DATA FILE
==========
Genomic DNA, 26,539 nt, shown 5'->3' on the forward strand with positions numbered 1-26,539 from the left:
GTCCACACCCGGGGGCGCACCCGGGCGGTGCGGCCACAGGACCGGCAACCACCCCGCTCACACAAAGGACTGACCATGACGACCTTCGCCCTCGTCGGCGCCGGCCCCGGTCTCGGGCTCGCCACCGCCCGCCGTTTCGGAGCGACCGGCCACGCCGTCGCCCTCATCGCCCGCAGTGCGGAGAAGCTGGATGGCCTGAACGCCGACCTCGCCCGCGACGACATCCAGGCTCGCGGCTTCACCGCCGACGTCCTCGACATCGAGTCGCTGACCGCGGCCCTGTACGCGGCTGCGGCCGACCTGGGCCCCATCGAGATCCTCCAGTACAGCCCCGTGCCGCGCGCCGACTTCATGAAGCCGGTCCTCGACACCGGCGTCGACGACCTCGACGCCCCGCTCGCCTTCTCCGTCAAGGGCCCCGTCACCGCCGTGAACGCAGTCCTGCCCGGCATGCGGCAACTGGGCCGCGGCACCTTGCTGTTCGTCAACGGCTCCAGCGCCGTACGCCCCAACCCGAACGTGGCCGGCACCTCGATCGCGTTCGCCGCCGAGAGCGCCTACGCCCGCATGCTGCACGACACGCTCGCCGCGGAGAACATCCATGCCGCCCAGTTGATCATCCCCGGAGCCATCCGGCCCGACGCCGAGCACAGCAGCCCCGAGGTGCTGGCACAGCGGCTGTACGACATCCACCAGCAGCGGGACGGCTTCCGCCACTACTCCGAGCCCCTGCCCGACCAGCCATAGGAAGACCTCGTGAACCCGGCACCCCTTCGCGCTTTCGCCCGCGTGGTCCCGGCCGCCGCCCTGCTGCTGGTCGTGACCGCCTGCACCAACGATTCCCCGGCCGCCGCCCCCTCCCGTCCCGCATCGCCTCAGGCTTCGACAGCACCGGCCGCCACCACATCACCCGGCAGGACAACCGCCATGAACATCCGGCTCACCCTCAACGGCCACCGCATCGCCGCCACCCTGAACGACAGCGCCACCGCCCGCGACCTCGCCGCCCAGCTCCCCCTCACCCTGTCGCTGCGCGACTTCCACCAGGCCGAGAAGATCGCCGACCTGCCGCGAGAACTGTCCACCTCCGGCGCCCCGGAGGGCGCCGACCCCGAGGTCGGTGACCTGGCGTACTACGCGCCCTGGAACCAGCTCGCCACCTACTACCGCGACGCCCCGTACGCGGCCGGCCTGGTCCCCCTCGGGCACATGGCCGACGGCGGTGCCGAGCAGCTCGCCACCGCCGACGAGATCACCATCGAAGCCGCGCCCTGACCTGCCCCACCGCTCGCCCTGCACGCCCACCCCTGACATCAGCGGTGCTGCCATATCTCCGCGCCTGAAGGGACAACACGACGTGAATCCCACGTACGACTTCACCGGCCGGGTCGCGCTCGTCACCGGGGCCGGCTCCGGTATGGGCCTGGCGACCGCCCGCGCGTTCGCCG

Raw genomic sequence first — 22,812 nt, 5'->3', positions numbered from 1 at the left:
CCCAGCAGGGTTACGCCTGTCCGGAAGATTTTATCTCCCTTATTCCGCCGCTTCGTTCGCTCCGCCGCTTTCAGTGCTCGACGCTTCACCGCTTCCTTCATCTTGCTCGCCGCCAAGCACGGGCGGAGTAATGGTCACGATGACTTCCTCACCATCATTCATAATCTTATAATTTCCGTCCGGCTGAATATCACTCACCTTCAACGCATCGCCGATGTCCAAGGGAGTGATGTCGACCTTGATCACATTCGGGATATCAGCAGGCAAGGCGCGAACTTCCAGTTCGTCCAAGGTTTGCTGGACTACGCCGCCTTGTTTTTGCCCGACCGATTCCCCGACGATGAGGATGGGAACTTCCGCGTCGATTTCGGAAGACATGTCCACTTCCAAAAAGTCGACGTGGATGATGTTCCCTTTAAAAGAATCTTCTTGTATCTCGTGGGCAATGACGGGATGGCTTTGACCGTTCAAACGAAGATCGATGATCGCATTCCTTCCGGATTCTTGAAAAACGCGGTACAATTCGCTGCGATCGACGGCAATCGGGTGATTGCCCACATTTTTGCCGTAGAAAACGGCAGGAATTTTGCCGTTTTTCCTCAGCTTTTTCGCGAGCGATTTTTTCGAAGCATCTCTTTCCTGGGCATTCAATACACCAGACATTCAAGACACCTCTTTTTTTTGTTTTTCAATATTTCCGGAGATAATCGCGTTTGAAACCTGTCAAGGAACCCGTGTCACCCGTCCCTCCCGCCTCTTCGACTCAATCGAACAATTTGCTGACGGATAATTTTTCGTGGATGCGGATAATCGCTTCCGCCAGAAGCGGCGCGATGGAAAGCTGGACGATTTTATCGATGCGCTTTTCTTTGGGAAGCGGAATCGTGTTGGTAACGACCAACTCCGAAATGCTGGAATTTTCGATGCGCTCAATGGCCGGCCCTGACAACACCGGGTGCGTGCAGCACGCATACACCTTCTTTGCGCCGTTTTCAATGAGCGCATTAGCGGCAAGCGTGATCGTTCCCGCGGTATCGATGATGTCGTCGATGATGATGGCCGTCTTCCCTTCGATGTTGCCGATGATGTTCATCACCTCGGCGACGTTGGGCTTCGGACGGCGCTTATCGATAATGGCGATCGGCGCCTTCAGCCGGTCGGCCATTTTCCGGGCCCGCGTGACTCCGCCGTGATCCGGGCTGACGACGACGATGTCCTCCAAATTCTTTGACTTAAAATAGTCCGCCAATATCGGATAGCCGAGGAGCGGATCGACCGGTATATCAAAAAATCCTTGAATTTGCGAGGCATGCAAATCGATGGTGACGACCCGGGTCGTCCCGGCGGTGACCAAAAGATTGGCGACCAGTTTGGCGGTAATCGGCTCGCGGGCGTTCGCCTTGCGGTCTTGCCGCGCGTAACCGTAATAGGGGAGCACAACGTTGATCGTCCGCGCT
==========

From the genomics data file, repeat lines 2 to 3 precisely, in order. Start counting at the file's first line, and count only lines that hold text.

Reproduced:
GTCCACACCCGGGGGCGCACCCGGGCGGTGCGGCCACAGGACCGGCAACCACCCCGCTCACACAAAGGACTGACCATGACGACCTTCGCCCTCGTCGGCGCCGGCCCCGGTCTCGGGCTCGCCACCGCCCGCCGTTTCGGAGCGACCGGCCACGCCGTCGCCCTCATCGCCCGCAGTGCGGAGAAGCTGGATGGCCTGAACGCCGACCTCGCCCGCGACGACATCCAGGCTCGCGGCTTCACCGCCGACGTCCTCGACATCGAGTCGCTGACCGCGGCCCTGTACGCGGCTGCGGCCGACCTGGGCCCCATCGAGATCCTCCAGTACAGCCCCGTGCCGCGCGCCGACTTCATGAAGCCGGTCCTCGACACCGGCGTCGACGACCTCGACGCCCCGCTCGCCTTCTCCGTCAAGGGCCCCGTCACCGCCGTGAACGCAGTCCTGCCCGGCATGCGGCAACTGGGCCGCGGCACCTTGCTGTTCGTCAACGGCTCCAGCGCCGTACGCCCCAACCCGAACGTGGCCGGCACCTCGATCGCGTTCGCCGCCGAGAGCGCCTACGCCCGCATGCTGCACGACACGCTCGCCGCGGAGAACATCCATGCCGCCCAGTTGATCATCCCCGGAGCCATCCGGCCCGACGCCGAGCACAGCAGCCCCGAGGTGCTGGCACAGCGGCTGTACGACATCCACCAGCAGCGGGACGGCTTCCGCCACTACTCCGAGCCCCTGCCCGACCAGCCATAGGAAGACCTCGTGAACCCGGCACCCCTTCGCGCTTTCGCCCGCGTGGTCCCGGCCGCCGCCCTGCTGCTGGTCGTGACCGCCTGCACCAACGATTCCCCGGCCGCCGCCCCCTCCCGTCCCGCATCGCCTCAGGCTTCGACAGCACCGGCCGCCACCACATCACCCGGCAGGACAACCGCCATGAACATCCGGCTCACCCTCAACGGCCACCGCATCGCCGCCACCCTGAACGACAGCGCCACCGCCCGCGACCTCGCCGCCCAGCTCCCCCTCACCCTGTCGCTGCGCGACTTCCACCAGGCCGAGAAGATCGCCGACCTGCCGCGAGAACTGTCCACCTCCGGCGCCCCGGAGGGCGCCGACCCCGAGGTCGGTGACCTGGCGTACTACGCGCCCTGGAACCAGCTCGCCACCTACTACCGCGACGCCCCGTACGCGGCCGGCCTGGTCCCCCTCGGGCACATGGCCGACGGCGGTGCCGAGCAGCTCGCCACCGCCGACGAGATCACCATCGAAGCCGCGCCCTGACCTGCCCCACCGCTCGCCCTGCACGCCCACCCCTGACATCAGCGGTGCTGCCATATCTCCGCGCCTGAAGGGACAACACGACGTGAATCCCACGTACGACTTCACCGGCCGGGTCGCGCTCGTCACCGGGGCCGGCTCCGGTATGGGCCTGGCGACCGCCCGCGCGTTCGCCG

Raw genomic sequence first — 22,812 nt, 5'->3', positions numbered from 1 at the left: